- The plan acknowledges the reality on the ground and the changes in the theater, in particular in the West Bank since the 1990s, and makes it clear to the Palestinians that time is no longer working in their favor.
- However, it is clear that the plan will not lead to peace and cannot even serve as a foundation for Israeli-Palestinian negotiations in the near future.
- There is currently no agreement between Israel and the Palestinians about the conditions for resuming direct negotiations, and therefore at present the conditions for successful direct negotiations on a permanent two-state solution do not exist. Neither leadership – Israeli or Palestinian – enjoys public support. This is especially true of the Palestinian side, where PA Chairman Mahmoud Abbas, in the 15th year of a four year term, is nearing the end of a long political career, and the Palestinian system is split between the West Bank, controlled by the PA, and the Gaza Strip, controlled by Hamas.
- The plan presumes Arab support – both political and economic – even if the US effort is rejected by the Palestinians. However, it is highly doubtful that under current circumstances, Riyadh, Cairo, and Amman will support it.
- It is not clear if the plan is a package deal, valid only if all its components are accepted, or if it can be applied incrementally or unilaterally regarding the components that are positive for Israel. It is not clear whether from the perspective of the US administration, a Palestinian rejection of the plan would automatically make it possible for Israel to determine facts on the ground and take unilateral action right away.
- The plan could also be a starting point for future progress on a two-state solution, which would provide a response to Israel’s three major concerns: ensuring its future as a state that is Jewish, democratic, and secure, and doing so within parameters acceptable to most Israelis.
- Bringing the Palestinian issue back to the forefront of the international stage is not in Israel’s interest at the present moment. Israel’s concerns should continue to focus on the central urgent security threats, all of which are emanate from Iran: Iran’s nuclear program, Iran’s entrenchment in Syria, and the precision missile project in Lebanon. The Israeli government must not allow the United States in particular, or the international community in general, to push these issues to the sidelines in favor of the Palestinian issue: the former are critical matters of the utmost urgency to Israel’s national security.
Despite the Palestinian refusal to discuss the Trump plan, the silence in the Arab world, and the expected denunciations from European capitals, Israel would be wise to adopt the plan in principle as the basis for a future resolution to the conflict. However, this will not suffice. When it becomes clear that the plan does not promote an agreement with the Palestinians, assuming that the coming Knesset elections lead to the establishment of a government in Jerusalem, the question of “where do we go from here” looms large.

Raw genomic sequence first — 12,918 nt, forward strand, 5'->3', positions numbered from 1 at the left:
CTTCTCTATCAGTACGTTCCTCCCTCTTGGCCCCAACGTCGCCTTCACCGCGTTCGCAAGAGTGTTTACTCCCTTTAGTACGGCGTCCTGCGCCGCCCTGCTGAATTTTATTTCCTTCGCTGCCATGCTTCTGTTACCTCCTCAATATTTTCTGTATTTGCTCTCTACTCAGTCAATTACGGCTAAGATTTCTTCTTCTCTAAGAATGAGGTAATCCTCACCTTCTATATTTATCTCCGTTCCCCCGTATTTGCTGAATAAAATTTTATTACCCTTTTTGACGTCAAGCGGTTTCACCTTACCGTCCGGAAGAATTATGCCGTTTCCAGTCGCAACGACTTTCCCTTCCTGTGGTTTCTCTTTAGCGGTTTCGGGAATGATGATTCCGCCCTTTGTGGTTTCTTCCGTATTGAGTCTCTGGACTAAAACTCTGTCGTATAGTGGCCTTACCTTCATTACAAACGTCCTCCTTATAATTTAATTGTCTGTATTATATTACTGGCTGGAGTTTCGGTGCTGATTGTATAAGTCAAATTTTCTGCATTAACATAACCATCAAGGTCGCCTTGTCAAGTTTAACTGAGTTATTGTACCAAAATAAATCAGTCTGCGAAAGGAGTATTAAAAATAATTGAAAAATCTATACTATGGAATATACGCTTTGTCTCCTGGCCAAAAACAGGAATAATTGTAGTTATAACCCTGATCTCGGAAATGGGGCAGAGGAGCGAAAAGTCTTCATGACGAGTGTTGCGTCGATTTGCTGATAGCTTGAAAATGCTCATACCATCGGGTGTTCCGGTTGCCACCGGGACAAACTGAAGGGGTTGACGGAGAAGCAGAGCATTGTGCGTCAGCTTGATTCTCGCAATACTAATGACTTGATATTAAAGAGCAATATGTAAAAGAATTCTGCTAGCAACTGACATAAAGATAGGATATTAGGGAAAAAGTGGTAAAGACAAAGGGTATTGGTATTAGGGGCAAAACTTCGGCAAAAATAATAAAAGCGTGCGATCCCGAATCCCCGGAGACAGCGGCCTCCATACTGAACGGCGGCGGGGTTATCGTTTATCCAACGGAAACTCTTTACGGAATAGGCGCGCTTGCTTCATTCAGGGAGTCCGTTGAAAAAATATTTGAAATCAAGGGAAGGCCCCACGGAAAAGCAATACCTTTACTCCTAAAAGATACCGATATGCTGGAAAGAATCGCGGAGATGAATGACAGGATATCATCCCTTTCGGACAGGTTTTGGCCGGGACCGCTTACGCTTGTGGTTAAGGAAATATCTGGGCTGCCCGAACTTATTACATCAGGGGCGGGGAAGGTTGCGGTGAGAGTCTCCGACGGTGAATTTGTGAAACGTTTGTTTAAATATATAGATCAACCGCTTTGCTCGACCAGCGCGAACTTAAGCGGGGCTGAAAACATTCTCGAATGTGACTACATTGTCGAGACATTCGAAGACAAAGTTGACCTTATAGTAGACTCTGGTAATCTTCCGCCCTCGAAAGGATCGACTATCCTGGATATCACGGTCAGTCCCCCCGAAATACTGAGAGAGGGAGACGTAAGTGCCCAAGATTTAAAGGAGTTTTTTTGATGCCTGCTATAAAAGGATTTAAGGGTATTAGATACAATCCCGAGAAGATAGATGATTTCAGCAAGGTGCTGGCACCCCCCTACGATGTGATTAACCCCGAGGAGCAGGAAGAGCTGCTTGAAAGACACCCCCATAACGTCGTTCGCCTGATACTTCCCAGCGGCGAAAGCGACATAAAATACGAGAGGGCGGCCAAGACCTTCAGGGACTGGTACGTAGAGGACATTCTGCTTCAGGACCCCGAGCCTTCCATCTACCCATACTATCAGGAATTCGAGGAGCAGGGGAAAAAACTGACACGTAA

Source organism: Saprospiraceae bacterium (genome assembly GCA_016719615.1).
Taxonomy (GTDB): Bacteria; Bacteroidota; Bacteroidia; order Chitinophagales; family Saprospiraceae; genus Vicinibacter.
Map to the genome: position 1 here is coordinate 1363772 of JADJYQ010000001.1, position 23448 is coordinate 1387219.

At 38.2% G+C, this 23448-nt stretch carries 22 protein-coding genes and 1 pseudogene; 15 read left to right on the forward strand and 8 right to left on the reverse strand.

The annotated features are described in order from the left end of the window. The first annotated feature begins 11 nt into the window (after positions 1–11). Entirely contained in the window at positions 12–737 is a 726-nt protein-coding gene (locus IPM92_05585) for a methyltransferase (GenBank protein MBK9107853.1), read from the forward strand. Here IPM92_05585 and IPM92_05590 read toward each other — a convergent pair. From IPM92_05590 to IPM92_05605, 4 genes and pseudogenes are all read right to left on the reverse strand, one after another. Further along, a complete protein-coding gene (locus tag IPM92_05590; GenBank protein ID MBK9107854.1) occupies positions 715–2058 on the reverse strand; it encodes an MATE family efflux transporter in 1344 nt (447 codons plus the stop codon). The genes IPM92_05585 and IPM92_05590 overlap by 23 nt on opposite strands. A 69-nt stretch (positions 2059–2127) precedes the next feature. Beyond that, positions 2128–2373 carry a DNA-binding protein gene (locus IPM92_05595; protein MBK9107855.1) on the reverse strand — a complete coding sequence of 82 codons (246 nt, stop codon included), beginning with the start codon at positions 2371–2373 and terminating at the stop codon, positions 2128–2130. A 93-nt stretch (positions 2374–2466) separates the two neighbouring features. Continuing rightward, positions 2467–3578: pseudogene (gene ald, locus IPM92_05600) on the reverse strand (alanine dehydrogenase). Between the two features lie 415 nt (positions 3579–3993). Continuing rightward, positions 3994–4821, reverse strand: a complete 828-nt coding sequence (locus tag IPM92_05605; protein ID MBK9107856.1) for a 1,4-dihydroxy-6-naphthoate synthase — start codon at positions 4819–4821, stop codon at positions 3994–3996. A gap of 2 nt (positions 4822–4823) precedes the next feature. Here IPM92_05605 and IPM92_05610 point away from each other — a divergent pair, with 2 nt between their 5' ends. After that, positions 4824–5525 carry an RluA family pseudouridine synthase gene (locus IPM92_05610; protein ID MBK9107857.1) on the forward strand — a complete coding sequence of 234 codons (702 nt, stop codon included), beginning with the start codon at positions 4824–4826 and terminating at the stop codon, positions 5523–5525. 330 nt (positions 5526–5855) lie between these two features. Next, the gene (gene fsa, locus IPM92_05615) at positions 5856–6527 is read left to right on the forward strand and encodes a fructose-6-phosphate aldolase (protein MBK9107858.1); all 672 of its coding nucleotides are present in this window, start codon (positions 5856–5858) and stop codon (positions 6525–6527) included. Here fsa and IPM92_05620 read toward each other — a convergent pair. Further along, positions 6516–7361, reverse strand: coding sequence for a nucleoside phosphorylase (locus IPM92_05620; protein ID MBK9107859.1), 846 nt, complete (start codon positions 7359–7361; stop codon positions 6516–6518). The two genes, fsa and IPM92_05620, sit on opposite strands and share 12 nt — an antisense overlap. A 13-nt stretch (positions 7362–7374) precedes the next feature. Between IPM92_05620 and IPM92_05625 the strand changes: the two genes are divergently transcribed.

The current Israeli policy, incorrectly called “maintaining the status quo,” is highly problematic, because it is gradually leading to a one-state reality between the Mediterranean Sea and the Jordan River. This could eventually force the country to choose between the Jewish and democratic components of its identity. Israel’s radical right can be expected to use the Palestinian refusal to even discuss the Trump plan to try to effect the annexation of the Jordan Valley and Area C – a rash, dangerous move, rife with negative ramifications. Such a move would endanger the peace agreements with Egypt and Jordan, which are strategic national security assets; escalate tensions in the West Bank and Gaza Strip; drag Israel into a political confrontation with the international community and the Democratic Party in the United States; and spur anti-Israeli actions in the International Criminal Court (ICC) in The Hague – all while diverting the attention of the international community from where it rightfully is today, focused on Iran.
The Institute for National Security Studies (INSS) has drafted a proposal, based on an inviolable commitment to the idea of Israel as a state that is necessarily both Jewish and democratic. As formulated in A Strategic Framework for the Israeli-Palestinian Arena (October 2018), Israel can and must use the expected Palestinian rejection of the Trump plan to shape a new reality to benefit itself. The preferred route for advancing toward an arrangement, as spelled out in the INSS Plan, is direct negotiations and an agreement with the Palestinians. However, Israel’s initiative must not be stopped by the Palestinian refusal to return to the negotiating table and an inability to reach a solution based on the two-state idea under conditions and parameters acceptable to Israel. Therefore, it is necessary to identify the right way to advance at every given time and in every situation relative to Israel’s national objectives, even if this means navigating through alternate routes. The Framework proposes Israel’s independent separation from the West Bank, which would be coordinated with the United States and the relevant Arab nations; it would evolve in a way that would preserve the option of subsequently creating a two-state reality, given the right conditions. In tandem, Israel would try to enlist the Palestinians to support other Israeli moves and coordinate with them to the degree possible, while at the same time deny them the ability to veto moves affecting Israel’s future, i.e., creating the geographic, demographic, and security conditions that would preserve Israel as a Jewish, democratic, secure, and morally just state
In conclusion, to a great extent, many components of the Trump plan match the strategic rationale that informs the INSS Plan. A balanced, proper move would be to promote a policy based on the principles of the Framework, in coordination with the United States and with Arab support, while retaining the option for a future agreement in the spirit of a two-state solution. Unlike unilateral annexation, which is fraught with dangers, this policy can generate a positive political horizon with good chances of gaining international support, even beyond the Trump administration.